Book Review: ‘The Enemy’ by Charlie Higson

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“The Enemy” is an apocalyptic young adult novel reminiscent of “28 Days Later.” The premise is that roughly a year ago everyone over 15 years old became infected and started killing and eating everyone younger than 16 years old.

Arran is the leader of a medium-sized group of kids holed up in a London grocery store. He is not the best hunter or fighter but he is the best at getting the others to do what needs to be done to survive.

The story starts off with several exciting fight scenes. Several characters are killed before we get to know them. One character is taken, to be eaten later, and Arran is wounded so grievously that it is apparent that he will die soon. This was an interesting twist. He is the most interesting and sympathetic character in the story and in fact continues to be important even after his death.

When the story finally begins, several plots spring up simultaneously: the children notice that the adults are acting strangely; Small Sam, the kidnapped snack, escapes from his adult captors; Jester shows up to invite our group to move into Buckingham Palace with another, smaller group; and our groups main rivals join with our heroes to go to the palace to help create a new Utopia.

Jester leads the now larger group through London toward the palace. They have to face a monkey attack along the way. Arran runs amok during the monkey attack, leaves the group and is shot by the leader of another group of kids roaming the London streets. The arrow pierces his chest but doesn’t kill him right away. The kids hang about until he dies.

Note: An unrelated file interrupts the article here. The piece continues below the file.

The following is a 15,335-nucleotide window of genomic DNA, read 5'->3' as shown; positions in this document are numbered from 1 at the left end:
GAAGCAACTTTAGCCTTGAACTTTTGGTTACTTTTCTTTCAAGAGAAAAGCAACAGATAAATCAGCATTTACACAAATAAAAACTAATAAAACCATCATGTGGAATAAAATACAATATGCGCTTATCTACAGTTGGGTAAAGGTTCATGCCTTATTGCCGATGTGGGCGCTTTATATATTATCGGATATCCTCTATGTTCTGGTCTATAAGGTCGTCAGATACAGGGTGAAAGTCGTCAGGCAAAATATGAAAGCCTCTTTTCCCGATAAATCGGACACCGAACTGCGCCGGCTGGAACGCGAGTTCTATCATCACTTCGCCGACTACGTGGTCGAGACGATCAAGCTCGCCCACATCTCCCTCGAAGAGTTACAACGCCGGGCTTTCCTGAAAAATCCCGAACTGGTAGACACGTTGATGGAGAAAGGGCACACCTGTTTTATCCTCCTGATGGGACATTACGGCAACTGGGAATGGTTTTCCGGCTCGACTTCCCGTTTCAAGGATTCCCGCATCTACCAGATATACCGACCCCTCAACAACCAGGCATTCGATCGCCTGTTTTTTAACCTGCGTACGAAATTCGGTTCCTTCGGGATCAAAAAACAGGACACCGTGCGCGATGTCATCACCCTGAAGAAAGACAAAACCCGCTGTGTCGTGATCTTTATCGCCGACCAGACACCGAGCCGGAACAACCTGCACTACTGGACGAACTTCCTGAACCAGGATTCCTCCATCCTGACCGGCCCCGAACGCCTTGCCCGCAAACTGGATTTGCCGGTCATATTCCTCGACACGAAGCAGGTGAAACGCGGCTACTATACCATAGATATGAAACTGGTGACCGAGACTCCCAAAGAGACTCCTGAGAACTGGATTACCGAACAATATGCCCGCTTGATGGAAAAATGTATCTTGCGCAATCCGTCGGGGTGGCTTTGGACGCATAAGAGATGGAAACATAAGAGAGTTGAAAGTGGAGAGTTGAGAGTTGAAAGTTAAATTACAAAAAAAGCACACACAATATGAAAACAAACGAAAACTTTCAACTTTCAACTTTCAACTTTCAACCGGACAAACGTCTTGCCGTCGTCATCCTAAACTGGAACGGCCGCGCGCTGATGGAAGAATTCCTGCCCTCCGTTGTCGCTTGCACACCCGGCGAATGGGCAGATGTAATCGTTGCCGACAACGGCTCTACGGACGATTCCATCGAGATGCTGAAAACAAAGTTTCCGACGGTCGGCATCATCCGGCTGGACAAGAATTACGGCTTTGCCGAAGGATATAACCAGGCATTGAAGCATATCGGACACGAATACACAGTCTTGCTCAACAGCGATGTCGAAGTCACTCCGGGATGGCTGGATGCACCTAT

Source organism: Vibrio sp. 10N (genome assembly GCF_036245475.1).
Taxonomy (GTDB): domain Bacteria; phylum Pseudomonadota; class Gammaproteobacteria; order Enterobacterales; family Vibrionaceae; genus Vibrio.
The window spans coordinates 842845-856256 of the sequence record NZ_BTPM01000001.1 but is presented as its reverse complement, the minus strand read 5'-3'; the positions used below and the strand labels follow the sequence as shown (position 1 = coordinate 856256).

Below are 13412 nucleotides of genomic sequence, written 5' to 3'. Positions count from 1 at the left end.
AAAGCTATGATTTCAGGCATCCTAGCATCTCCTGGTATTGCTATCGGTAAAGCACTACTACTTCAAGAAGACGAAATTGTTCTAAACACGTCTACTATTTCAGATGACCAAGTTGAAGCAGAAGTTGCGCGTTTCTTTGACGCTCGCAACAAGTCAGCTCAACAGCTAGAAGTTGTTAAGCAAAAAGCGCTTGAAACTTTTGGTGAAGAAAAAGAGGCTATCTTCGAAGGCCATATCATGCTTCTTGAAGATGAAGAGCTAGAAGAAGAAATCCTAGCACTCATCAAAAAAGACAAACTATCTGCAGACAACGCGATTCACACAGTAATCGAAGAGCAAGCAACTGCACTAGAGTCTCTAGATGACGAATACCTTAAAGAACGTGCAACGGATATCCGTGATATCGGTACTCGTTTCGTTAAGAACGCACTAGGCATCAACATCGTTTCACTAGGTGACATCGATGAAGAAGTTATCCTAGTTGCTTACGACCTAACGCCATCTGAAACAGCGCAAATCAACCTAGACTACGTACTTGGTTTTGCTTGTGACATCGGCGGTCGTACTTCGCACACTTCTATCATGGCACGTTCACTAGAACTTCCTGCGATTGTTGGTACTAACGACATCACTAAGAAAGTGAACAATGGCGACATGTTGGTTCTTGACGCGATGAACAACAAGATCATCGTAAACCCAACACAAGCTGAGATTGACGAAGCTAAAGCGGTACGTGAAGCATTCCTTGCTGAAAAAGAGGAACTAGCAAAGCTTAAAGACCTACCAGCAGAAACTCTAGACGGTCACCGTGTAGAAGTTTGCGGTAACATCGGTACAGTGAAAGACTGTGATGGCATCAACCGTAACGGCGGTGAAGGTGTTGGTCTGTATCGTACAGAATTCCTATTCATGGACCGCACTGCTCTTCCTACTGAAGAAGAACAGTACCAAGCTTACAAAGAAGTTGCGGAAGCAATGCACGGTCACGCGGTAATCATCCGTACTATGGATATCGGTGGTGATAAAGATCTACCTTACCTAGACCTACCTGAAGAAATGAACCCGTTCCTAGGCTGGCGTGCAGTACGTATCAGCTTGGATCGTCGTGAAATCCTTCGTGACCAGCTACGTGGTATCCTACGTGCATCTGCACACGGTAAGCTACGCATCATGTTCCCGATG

The archers join the larger group headed for Buckingham Palace, though there is some bad blood because they killed Arran even though A — It was na accident; and B — Arran was going to die from his wounds anyway.

When the group finally reaches the palace, they are greeted by a Little Lord Fauntleroy type who is in charge there. They don’t trust him much and it turns out they shouldn’t. He just wants them to be his mercenaries to clear out another group of kids which refused his offer of friendship and which keeps destroying his gardens.

Our group clears out the group by shaming then killing their leader. Then our group leaves the palace group to their own devices despite the palace group having kept the infected Royals as proof of their legitimacy. The book ends with our group heading back into the streets.

In the meantime, a side story revolves around Small Sam who has a series of adventures escaping from one group of adults only to be chased or cornered by another group and another. He meets two non-infected adults in the Tubes who are collecting young people to eat because there isn’t much else to eat in London. He is abetted in his escape by the Kid who is the most interesting character in the story by dint of his slang.

Small Sam and The Kid make one discovery. When they are followed into the sunlight by one of Sam’s captors, the captor immediately succumbs to the infection and melts into a puddle of pus.

Small Sam and The Kid don’t know how to get about London and end up being invited to join a band of youth holed up in the Tower of London, where we leave them at the end of the book.

“The Enemy” is the first of a five — so far — part story, which explains but does not excuse the unfinished feel to the book.

The premise is kind of silly. The author offers no explanation. There is no exploration about what happens on one sixteenth birthday. There is no resolution to any of the story lines. While I enjoyed this book enough to finish it, I doubt I will read any of the sequels.

This review was submitted by Dan Mason, of Williamsport.

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